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My Own World

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Mike Holmes, the artist behind the hit series Secret Coders and Wings of Fire, delivers his solo debut: My Own World, a middle grade memoir-inflected fantasy graphic novel. Life is difficult for nine-year-old Nathan. All he dreams of is hanging out with his older brother, watching Raiders of the Lost Ark, and enjoying summer vacation far away from the neighborhood bullies. Mike Holmes, the artist behind the hit series Secret Coders and Wings of Fire, delivers his solo debut: My Own World, a middle grade memoir-inflected fantasy graphic novel. Life is difficult for nine-year-old Nathan. All he dreams of is hanging out with his older brother, watching Raiders of the Lost Ark, and enjoying summer vacation far away from the neighborhood bullies. When he overhears his parents talking about a family crisis, he seeks sanctuary from his troubles. In an abandoned lighthouse, Nathan discovers a portal to a berry-colored world where time has little meaning and he, finally, is in control. There, his imagination takes him on wondrous adventures, across seas and through the air, with new extraordinary friends of his own creation. In his magical hideaway, Nathan is safe from the anxieties of his life—but can he bring himself to face the real world?


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Mike Holmes, the artist behind the hit series Secret Coders and Wings of Fire, delivers his solo debut: My Own World, a middle grade memoir-inflected fantasy graphic novel. Life is difficult for nine-year-old Nathan. All he dreams of is hanging out with his older brother, watching Raiders of the Lost Ark, and enjoying summer vacation far away from the neighborhood bullies. Mike Holmes, the artist behind the hit series Secret Coders and Wings of Fire, delivers his solo debut: My Own World, a middle grade memoir-inflected fantasy graphic novel. Life is difficult for nine-year-old Nathan. All he dreams of is hanging out with his older brother, watching Raiders of the Lost Ark, and enjoying summer vacation far away from the neighborhood bullies. When he overhears his parents talking about a family crisis, he seeks sanctuary from his troubles. In an abandoned lighthouse, Nathan discovers a portal to a berry-colored world where time has little meaning and he, finally, is in control. There, his imagination takes him on wondrous adventures, across seas and through the air, with new extraordinary friends of his own creation. In his magical hideaway, Nathan is safe from the anxieties of his life—but can he bring himself to face the real world?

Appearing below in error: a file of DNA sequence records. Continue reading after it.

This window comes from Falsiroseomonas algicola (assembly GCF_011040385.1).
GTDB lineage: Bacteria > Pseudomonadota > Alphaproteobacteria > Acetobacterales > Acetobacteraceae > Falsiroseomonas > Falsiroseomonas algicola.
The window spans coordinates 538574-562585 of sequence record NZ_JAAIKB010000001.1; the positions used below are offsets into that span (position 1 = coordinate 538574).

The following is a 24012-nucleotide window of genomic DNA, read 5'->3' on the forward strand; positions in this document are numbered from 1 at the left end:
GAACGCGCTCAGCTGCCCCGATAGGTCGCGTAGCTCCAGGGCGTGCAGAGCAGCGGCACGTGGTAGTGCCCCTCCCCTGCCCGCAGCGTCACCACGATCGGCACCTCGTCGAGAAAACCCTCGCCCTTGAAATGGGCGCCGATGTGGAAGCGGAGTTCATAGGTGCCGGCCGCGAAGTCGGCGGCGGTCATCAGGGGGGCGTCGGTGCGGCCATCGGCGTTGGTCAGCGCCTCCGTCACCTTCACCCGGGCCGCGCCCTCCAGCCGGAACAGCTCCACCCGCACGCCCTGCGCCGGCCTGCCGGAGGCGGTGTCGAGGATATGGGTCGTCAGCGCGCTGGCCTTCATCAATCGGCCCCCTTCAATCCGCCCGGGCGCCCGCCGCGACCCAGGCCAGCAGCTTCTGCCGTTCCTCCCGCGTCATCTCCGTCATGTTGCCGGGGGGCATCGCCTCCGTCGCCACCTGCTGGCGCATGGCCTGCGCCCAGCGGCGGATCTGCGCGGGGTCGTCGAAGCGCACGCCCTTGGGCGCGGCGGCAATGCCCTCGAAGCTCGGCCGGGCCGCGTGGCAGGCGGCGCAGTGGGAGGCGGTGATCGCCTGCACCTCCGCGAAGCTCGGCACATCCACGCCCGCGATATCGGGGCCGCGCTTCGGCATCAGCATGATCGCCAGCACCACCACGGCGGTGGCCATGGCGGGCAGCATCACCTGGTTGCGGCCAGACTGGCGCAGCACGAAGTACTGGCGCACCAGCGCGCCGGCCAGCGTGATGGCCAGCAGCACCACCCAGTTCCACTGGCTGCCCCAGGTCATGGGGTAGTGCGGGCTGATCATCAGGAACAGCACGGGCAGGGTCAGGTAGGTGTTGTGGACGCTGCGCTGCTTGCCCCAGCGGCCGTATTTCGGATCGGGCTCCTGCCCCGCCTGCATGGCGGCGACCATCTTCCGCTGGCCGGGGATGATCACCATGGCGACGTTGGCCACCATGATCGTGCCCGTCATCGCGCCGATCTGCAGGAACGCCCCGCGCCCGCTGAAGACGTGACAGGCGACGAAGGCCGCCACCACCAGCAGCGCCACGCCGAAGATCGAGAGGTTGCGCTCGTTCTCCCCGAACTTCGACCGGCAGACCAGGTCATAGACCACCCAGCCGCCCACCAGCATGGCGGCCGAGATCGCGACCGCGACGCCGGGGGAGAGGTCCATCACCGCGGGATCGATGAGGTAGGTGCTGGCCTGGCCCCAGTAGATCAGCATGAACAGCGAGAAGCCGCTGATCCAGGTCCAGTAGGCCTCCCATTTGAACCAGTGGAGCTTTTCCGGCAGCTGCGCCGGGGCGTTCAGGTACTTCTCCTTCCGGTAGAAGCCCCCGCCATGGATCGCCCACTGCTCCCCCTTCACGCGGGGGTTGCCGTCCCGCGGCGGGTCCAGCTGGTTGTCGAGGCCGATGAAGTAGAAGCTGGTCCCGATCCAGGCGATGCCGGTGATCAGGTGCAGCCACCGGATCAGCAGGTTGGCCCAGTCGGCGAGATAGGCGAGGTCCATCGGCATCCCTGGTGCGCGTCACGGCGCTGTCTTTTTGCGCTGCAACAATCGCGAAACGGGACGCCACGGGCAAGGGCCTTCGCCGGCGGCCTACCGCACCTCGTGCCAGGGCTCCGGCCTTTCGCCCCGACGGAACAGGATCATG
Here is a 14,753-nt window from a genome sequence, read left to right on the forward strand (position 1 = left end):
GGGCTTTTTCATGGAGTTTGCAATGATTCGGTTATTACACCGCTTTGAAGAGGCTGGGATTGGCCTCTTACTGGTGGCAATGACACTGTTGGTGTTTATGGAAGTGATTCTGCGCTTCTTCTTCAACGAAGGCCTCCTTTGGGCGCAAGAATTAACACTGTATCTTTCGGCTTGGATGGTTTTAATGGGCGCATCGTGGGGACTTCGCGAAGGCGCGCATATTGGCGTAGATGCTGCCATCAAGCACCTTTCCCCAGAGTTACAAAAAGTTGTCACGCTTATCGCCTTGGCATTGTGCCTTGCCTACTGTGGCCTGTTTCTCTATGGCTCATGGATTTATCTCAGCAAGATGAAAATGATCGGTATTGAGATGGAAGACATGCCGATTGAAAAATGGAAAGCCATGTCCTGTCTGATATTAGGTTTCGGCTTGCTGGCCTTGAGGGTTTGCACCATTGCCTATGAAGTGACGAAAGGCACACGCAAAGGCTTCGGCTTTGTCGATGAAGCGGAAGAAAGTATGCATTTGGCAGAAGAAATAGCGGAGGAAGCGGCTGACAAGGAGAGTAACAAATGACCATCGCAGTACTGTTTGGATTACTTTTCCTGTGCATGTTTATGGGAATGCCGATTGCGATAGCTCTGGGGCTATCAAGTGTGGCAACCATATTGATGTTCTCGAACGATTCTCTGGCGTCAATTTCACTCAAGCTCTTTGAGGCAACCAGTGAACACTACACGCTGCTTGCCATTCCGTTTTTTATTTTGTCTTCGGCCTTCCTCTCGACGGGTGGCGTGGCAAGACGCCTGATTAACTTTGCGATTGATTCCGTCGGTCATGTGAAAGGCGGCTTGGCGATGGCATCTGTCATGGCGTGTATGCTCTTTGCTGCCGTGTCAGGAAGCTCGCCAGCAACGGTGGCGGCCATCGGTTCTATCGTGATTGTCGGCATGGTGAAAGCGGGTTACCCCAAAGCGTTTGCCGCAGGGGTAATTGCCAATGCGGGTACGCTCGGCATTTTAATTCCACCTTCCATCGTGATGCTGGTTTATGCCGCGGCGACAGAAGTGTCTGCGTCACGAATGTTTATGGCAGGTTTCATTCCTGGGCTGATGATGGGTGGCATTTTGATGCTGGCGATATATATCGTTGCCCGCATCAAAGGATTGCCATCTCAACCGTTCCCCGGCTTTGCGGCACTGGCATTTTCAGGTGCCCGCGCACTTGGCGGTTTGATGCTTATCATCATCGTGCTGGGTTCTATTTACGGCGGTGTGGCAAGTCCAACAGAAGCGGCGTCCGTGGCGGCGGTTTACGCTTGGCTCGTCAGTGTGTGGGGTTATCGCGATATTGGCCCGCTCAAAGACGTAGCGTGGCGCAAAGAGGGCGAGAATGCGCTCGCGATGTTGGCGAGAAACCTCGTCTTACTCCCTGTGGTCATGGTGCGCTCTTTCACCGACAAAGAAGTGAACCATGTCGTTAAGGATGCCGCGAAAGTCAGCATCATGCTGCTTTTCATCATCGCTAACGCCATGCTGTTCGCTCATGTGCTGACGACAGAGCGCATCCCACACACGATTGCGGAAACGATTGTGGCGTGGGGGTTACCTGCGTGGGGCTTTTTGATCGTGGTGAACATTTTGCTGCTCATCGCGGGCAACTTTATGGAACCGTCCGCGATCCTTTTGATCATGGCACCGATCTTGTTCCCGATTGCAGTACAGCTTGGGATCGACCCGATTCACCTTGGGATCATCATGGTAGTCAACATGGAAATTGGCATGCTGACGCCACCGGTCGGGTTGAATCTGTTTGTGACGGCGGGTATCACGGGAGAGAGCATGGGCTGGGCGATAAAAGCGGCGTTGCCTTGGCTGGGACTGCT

30 review for My Own World

  1. 5 out of 5

    Cathy Johnson

    A beautiful exploration of childhood grief, highly recommend!

  2. 4 out of 5

    Keisha | A Book Like You

    I received a copy of this book from the publisher as part of a Goodreads giveaway. Unfortunately, this fell extremely flat for me. It was very confusing at times, disjointed, and just didn’t really flow well overall. I’ve seen much better explorations of grief. I just wasn’t really impressed with this one.

  3. 5 out of 5

    Etienne